1 February 2013
How owls swivel their heads
By Jonathan Amos
Science correspondent, BBC News
It's the owl's greatest trick - turning its head almost a full circle.
The puzzle has been how the bird doesn't throttle itself in the process. If we did it, we'd cut the blood supply to our brains and pass out.
But according to two US-based scientists, the owl has some very smart bone and vascular structures running along its neck to the skull.
These features protect blood vessels from damage and maintain the flow even when the head is swivelled 270 degrees.
"They haven't developed just one answer to the problem; they have several answers," said Dr Philippe Gailloud from Johns Hopkins University School of Medicine.
"And it's because of this set of solutions that we don't see lots of owls lying on the forest floor having suffered strokes," the interventional neuroradiologist told BBC News.
Most birds have extremely flexible necks, but the owls are the avian species that have perhaps garnered the greatest attention for their neck-twisting exploits.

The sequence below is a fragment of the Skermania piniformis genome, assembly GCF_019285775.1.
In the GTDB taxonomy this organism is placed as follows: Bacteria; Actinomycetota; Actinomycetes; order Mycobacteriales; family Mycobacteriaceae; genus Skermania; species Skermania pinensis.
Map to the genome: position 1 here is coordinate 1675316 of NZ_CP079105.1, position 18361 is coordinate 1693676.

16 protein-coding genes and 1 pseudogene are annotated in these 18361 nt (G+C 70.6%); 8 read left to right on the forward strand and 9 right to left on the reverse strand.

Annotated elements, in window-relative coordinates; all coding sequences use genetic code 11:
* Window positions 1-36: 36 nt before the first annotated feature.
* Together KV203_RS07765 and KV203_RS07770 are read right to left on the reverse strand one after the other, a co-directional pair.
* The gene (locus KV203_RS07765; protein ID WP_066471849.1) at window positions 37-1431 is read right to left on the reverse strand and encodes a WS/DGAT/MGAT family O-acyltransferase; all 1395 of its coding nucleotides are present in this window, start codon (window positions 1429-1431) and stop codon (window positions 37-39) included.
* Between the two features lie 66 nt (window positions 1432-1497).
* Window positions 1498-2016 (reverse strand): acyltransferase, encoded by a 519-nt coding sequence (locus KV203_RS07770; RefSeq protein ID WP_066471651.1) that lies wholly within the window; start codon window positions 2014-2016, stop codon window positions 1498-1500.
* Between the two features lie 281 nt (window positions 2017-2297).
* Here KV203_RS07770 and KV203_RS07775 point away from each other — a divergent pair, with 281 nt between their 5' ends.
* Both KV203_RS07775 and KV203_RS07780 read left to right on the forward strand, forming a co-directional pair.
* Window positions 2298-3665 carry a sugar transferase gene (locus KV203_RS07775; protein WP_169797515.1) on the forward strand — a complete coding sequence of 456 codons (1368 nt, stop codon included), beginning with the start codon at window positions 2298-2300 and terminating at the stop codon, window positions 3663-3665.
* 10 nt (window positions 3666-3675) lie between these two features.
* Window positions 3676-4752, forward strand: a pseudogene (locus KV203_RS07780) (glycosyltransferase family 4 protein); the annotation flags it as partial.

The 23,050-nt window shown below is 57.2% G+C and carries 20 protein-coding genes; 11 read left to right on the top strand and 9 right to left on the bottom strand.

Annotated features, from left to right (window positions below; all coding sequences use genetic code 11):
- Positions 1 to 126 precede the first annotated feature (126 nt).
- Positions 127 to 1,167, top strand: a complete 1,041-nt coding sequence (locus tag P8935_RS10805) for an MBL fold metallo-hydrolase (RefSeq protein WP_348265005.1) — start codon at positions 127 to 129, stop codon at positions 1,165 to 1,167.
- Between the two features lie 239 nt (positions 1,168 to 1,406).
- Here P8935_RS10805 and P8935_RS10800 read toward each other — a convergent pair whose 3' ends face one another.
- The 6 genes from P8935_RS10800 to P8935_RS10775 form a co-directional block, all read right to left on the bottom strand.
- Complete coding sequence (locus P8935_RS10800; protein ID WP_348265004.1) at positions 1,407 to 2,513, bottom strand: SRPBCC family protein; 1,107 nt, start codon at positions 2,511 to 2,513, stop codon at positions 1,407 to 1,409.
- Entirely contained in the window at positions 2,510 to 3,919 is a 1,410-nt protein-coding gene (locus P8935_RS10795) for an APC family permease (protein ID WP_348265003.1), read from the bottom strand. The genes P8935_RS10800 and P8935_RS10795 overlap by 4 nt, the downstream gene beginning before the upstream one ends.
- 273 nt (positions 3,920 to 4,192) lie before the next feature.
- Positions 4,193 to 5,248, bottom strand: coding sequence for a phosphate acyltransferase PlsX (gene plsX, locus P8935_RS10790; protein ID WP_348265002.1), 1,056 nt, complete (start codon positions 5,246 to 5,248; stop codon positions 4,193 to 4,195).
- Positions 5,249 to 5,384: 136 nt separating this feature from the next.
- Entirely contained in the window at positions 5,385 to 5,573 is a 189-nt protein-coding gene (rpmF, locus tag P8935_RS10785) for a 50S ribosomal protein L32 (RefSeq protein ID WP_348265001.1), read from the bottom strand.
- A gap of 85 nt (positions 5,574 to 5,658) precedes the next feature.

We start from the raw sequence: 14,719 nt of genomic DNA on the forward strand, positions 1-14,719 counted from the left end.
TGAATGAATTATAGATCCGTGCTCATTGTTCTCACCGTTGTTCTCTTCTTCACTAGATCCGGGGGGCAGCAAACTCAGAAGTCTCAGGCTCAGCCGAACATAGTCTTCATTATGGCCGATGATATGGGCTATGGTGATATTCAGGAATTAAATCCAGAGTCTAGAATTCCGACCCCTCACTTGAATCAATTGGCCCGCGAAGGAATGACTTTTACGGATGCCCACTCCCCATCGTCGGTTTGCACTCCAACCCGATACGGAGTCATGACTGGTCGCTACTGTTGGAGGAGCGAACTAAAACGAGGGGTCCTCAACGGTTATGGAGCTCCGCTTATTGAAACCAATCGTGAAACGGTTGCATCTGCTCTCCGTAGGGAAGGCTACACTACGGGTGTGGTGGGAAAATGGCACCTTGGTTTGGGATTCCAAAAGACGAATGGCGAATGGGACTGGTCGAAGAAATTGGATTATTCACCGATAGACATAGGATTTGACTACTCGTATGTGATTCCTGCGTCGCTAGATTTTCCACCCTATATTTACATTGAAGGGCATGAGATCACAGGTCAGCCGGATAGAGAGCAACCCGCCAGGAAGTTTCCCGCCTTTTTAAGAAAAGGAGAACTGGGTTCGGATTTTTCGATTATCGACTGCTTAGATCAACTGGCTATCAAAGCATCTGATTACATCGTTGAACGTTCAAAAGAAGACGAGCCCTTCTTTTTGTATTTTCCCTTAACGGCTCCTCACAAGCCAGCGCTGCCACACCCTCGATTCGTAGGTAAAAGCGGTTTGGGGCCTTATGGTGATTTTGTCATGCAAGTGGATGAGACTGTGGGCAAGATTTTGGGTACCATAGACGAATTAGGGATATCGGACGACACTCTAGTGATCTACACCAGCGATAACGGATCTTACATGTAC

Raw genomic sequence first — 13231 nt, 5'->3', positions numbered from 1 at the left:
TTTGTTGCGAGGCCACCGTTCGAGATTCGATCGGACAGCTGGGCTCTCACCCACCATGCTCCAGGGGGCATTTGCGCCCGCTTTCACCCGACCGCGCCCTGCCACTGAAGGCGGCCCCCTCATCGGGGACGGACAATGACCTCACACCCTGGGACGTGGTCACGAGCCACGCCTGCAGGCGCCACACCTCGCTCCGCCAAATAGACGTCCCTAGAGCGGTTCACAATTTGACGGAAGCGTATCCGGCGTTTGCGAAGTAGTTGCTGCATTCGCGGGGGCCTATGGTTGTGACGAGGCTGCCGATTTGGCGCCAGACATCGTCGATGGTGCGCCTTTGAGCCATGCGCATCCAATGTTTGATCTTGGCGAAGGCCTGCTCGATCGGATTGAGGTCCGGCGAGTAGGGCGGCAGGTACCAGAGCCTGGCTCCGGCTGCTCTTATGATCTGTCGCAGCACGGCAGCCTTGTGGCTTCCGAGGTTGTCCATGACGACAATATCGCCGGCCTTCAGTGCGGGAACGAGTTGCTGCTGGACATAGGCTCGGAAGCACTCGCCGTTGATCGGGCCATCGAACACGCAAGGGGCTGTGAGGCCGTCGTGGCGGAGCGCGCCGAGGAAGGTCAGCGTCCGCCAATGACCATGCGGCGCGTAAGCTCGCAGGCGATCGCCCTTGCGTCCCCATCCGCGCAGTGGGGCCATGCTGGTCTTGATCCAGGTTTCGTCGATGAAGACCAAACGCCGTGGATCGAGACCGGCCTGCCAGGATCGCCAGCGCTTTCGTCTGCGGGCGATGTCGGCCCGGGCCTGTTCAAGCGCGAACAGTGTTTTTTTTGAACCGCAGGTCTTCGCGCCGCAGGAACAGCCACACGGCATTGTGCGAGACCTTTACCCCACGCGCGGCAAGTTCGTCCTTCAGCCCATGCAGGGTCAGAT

They must turn their heads in this extraordinary way because of their eyes' narrow field of view and relative immobility.
It's true they have double the number of bones in their neck compared with us - 14 versus seven cervical vertebrae. But it's really the way the animal manages the flow of oxygenated blood to its brain that underpins the impressive feat.
Dr Gailloud and science illustrator Fabian de Kok-Mercado used various imaging and dissection techniques to detail the anatomy of a dozen dead owls.
They showed that the big carotid arteries, instead of being on the side of the neck as in humans, are carried close to the centre of rotation just in front of the spine. As a consequence, these arteries experience much less twisting and stretching. The potential for damage is therefore greatly reduced.
This arrangement is not specific to owls, of course; it is seen in other birds as well. What does appear unique to owls, however, is the way the vertebral arteries - the vessels that travel through channels within the neck bones - are given extra space. (...)
See more: http://www.bbc.co.uk/news/science-environment-21279609